“Despite all that has happened since 2008, banking remains a very peculiar business—peculiarly cosseted, peculiarly financed, and peculiarly risky. Indeed, its current prosperity reflects not just the over-all economic recovery but the persistence of many of the factors that got us into the financial crisis in the first place: an emphasis on trading rather than lending, a high degree of leverage, and implicit subsidies from the taxpayer.”

—John Cassidy, The Problem with Record Bank Profits

In other words: nope, lessons of the giant Credit Crisis haven’t been learned. It’s just a matter of time before history repeats.

“The point is that talking about Mr. Romney’s personal history isn’t a diversion from substantive policy discussion. On the contrary, in a political and media environment strongly biased against substance, talking about Bain and offshore accounts is the only way to bring the real policy issues into focus. And we should applaud, not condemn, the Obama campaign for standing up to the tut-tutters.”

—Paul Krugman, Policy and the Personal

In fact, almost everyone following the situation now realizes that Germany’s austerity obsession has brought Europe to the edge of catastrophe — almost everyone, that is, except the Germans themselves and, it turns out, the Romney economic team.

Needless to say, this bodes ill if Mr. Romney wins in November. For all indications are that his idea of smart policy is to double down on the very spending cuts that have hobbled recovery here and sent Europe into an economic and political tailspin.

—Paul Krugman, We Don’t Need No Education

Seven Lean Years

Krugman’s response matches my own. It’s true, the jobs report is good. But given the ditch we’re in and the lasting impact of the recession, champagne-popping is still a ways off.

Possible Downgrades

News is currently circulating that S&P will downgrade a handful of European countries. Reuters reports that the announcement will come at 21:30 GMT (4:30 EST), and The Big Picture gives some context to the actions:

With the likelihood of an S&P credit downgrade of France, Spain, Italy, Belgium and Portugal, it’s important to understand that #1, they are just following what the markets have priced in and #2, Fitch and Moody’s in some circumstances have already moved ahead of S&P…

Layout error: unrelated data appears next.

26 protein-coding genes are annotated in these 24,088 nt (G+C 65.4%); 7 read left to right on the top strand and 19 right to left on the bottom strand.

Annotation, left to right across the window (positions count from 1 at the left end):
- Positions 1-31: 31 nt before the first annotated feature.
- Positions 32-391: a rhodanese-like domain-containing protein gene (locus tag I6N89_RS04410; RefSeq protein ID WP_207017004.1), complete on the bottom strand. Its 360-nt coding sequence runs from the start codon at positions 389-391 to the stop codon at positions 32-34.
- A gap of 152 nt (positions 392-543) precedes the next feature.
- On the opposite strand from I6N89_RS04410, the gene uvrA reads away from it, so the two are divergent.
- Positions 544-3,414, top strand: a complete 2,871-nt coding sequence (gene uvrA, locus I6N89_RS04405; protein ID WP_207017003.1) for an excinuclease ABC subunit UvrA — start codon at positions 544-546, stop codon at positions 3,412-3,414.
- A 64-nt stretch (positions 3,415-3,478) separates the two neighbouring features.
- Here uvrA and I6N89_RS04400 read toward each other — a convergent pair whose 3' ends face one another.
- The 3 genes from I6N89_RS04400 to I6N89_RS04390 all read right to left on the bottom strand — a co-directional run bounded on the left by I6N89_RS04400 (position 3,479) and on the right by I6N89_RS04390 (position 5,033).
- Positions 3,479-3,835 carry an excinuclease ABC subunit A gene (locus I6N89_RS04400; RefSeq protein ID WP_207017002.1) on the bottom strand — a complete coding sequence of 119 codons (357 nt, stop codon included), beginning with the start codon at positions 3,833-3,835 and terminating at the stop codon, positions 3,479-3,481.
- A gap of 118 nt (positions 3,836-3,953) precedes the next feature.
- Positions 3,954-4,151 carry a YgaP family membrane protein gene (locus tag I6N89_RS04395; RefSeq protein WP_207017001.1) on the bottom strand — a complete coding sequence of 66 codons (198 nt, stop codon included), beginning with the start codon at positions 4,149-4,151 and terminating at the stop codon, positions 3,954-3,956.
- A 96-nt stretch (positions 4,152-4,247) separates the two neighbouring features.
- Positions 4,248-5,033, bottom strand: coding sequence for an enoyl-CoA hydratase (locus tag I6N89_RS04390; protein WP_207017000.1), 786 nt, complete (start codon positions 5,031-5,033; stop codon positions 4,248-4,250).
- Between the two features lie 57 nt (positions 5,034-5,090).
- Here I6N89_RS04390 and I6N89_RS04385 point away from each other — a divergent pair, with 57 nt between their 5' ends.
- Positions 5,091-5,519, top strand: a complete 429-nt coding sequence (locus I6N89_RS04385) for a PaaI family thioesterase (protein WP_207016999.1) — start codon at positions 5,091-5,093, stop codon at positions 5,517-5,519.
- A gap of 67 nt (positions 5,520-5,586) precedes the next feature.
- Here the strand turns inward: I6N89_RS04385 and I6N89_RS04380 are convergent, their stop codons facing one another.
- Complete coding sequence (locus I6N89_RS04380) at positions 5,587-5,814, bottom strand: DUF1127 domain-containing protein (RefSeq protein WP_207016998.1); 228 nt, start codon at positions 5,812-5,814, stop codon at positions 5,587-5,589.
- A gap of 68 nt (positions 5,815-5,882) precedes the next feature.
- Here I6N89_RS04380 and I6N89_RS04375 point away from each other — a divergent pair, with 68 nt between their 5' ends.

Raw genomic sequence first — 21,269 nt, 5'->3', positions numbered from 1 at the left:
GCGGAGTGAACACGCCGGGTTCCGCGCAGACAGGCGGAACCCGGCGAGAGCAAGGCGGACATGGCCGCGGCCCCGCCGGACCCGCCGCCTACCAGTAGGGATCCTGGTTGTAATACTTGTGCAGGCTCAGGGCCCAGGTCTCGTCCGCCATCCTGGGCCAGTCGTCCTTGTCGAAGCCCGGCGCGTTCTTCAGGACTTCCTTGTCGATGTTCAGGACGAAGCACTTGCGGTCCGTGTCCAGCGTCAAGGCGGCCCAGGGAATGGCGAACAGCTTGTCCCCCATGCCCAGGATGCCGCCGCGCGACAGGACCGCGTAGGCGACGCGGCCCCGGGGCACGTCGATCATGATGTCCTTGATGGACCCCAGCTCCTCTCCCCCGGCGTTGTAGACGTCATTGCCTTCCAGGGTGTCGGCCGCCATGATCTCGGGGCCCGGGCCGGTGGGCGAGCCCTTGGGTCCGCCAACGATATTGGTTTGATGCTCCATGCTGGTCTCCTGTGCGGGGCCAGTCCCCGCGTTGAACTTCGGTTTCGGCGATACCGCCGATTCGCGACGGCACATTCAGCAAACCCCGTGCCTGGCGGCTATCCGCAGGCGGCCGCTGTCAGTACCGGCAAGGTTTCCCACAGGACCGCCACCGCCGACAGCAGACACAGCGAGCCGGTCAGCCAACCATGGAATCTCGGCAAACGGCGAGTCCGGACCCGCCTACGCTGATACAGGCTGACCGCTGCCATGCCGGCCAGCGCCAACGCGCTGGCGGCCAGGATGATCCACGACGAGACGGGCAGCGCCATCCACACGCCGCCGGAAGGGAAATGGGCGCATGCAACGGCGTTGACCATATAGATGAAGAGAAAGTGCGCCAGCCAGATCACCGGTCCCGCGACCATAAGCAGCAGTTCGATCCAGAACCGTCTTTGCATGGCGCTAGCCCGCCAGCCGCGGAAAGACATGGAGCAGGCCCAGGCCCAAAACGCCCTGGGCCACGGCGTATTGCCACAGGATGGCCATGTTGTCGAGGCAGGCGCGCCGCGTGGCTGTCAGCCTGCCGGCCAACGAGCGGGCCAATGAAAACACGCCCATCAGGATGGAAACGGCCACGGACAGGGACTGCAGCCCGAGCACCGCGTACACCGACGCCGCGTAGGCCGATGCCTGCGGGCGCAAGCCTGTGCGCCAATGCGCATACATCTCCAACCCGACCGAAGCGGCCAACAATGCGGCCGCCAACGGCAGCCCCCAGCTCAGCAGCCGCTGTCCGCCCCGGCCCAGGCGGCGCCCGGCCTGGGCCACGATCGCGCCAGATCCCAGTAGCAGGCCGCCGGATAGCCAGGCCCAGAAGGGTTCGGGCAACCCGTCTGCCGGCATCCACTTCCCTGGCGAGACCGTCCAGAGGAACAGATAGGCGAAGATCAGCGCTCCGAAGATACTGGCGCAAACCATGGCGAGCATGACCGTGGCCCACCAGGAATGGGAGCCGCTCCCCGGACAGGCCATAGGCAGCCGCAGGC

Update: coverage from The New York Times.

“[T]here’s no contradiction between the assertion that F&F were bad institutions run by bad people, and the assertion that they played no important role in creating the financial crisis. The widespread belief that they did play such a role is the result of an effective right-wing disinformation campaign, not serious analysis.”

—Paul Krugman, Fannie Freddie Follies

“It all adds up to one of the most disastrous summits imaginable. A continent which has risen to multiple occasions over the past 66 years has, in 2011, decided to implode in a spectacle of pathetic ignominy. Its individual countries will survive, of course, albeit in unnecessarily straitened circumstances. But the dream of European unity is dissolving in real time, as the eyes of the world look on in disbelief.”

—Felix Salmon, on the EU summit. Paul Krugman shares his grim outlook.

newyorker:

Debt by Degrees

Maybe we need to be willing to spend more and more of  our incomes and taxpayer dollars on school, or maybe we need to be  willing to pay educators and administrators significantly less, or maybe  we need to find ways to make colleges more productive places, which  would mean radically changing our idea of what going to college is all  about. Until America figures out its priorities, college kids are going  to have to keep running just to stand still. 

- James Surowiecki on college tuition, student loans, and unemployment: http://nyr.kr/vWc0iP

newyorker:

Debt by Degrees

Maybe we need to be willing to spend more and more of our incomes and taxpayer dollars on school, or maybe we need to be willing to pay educators and administrators significantly less, or maybe we need to find ways to make colleges more productive places, which would mean radically changing our idea of what going to college is all about. Until America figures out its priorities, college kids are going to have to keep running just to stand still. 

- James Surowiecki on college tuition, student loans, and unemployment: http://nyr.kr/vWc0iP

Can Anyone Really Create Jobs?

Adam Davidson’s debut column in the New York Times Sunday Magazine is a must read. As a longtime listener of Planet Money, I’m thrilled to see Davidson reaching a wider audience.